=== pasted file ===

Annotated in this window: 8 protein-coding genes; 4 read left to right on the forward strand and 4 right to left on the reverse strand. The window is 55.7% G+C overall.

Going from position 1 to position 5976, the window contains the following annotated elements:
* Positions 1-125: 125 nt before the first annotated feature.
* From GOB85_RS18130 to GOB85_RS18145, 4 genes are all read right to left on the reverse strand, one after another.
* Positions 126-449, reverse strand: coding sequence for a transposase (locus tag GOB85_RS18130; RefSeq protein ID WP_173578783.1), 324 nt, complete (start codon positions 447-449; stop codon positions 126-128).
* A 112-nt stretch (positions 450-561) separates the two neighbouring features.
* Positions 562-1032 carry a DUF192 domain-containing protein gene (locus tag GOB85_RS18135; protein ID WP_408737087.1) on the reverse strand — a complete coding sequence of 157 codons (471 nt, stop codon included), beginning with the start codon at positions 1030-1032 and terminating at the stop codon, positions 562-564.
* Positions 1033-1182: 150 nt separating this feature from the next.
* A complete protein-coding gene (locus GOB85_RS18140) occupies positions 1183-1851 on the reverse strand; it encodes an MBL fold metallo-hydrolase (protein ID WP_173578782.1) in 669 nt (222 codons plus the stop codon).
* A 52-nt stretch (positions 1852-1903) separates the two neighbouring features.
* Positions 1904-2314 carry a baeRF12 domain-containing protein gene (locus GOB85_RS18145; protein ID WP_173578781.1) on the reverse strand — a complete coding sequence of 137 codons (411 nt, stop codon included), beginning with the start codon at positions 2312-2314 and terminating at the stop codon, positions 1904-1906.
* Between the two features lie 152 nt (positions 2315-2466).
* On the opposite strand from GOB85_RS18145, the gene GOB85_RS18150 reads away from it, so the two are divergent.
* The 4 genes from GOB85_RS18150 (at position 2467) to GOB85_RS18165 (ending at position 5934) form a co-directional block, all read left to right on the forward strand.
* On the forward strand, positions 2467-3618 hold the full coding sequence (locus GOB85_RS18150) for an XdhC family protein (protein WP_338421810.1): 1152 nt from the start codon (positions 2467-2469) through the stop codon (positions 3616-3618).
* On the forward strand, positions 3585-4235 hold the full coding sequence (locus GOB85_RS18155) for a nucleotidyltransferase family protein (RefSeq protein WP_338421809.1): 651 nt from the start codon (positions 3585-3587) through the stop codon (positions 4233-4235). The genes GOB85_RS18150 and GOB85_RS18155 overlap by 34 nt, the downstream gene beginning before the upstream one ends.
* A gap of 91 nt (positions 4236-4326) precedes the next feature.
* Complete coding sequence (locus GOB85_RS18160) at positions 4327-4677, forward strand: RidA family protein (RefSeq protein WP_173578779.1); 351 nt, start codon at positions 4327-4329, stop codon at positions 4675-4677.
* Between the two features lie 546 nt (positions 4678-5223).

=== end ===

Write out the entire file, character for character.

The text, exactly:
Annotated in this window: 8 protein-coding genes; 4 read left to right on the forward strand and 4 right to left on the reverse strand. The window is 55.7% G+C overall.

Going from position 1 to position 5976, the window contains the following annotated elements:
* Positions 1-125: 125 nt before the first annotated feature.
* From GOB85_RS18130 to GOB85_RS18145, 4 genes are all read right to left on the reverse strand, one after another.
* Positions 126-449, reverse strand: coding sequence for a transposase (locus tag GOB85_RS18130; RefSeq protein ID WP_173578783.1), 324 nt, complete (start codon positions 447-449; stop codon positions 126-128).
* A 112-nt stretch (positions 450-561) separates the two neighbouring features.
* Positions 562-1032 carry a DUF192 domain-containing protein gene (locus tag GOB85_RS18135; protein ID WP_408737087.1) on the reverse strand — a complete coding sequence of 157 codons (471 nt, stop codon included), beginning with the start codon at positions 1030-1032 and terminating at the stop codon, positions 562-564.
* Positions 1033-1182: 150 nt separating this feature from the next.
* A complete protein-coding gene (locus GOB85_RS18140) occupies positions 1183-1851 on the reverse strand; it encodes an MBL fold metallo-hydrolase (protein ID WP_173578782.1) in 669 nt (222 codons plus the stop codon).
* A 52-nt stretch (positions 1852-1903) separates the two neighbouring features.
* Positions 1904-2314 carry a baeRF12 domain-containing protein gene (locus GOB85_RS18145; protein ID WP_173578781.1) on the reverse strand — a complete coding sequence of 137 codons (411 nt, stop codon included), beginning with the start codon at positions 2312-2314 and terminating at the stop codon, positions 1904-1906.
* Between the two features lie 152 nt (positions 2315-2466).
* On the opposite strand from GOB85_RS18145, the gene GOB85_RS18150 reads away from it, so the two are divergent.
* The 4 genes from GOB85_RS18150 (at position 2467) to GOB85_RS18165 (ending at position 5934) form a co-directional block, all read left to right on the forward strand.
* On the forward strand, positions 2467-3618 hold the full coding sequence (locus GOB85_RS18150) for an XdhC family protein (protein WP_338421810.1): 1152 nt from the start codon (positions 2467-2469) through the stop codon (positions 3616-3618).
* On the forward strand, positions 3585-4235 hold the full coding sequence (locus GOB85_RS18155) for a nucleotidyltransferase family protein (RefSeq protein WP_338421809.1): 651 nt from the start codon (positions 3585-3587) through the stop codon (positions 4233-4235). The genes GOB85_RS18150 and GOB85_RS18155 overlap by 34 nt, the downstream gene beginning before the upstream one ends.
* A gap of 91 nt (positions 4236-4326) precedes the next feature.
* Complete coding sequence (locus GOB85_RS18160) at positions 4327-4677, forward strand: RidA family protein (RefSeq protein WP_173578779.1); 351 nt, start codon at positions 4327-4329, stop codon at positions 4675-4677.
* Between the two features lie 546 nt (positions 4678-5223).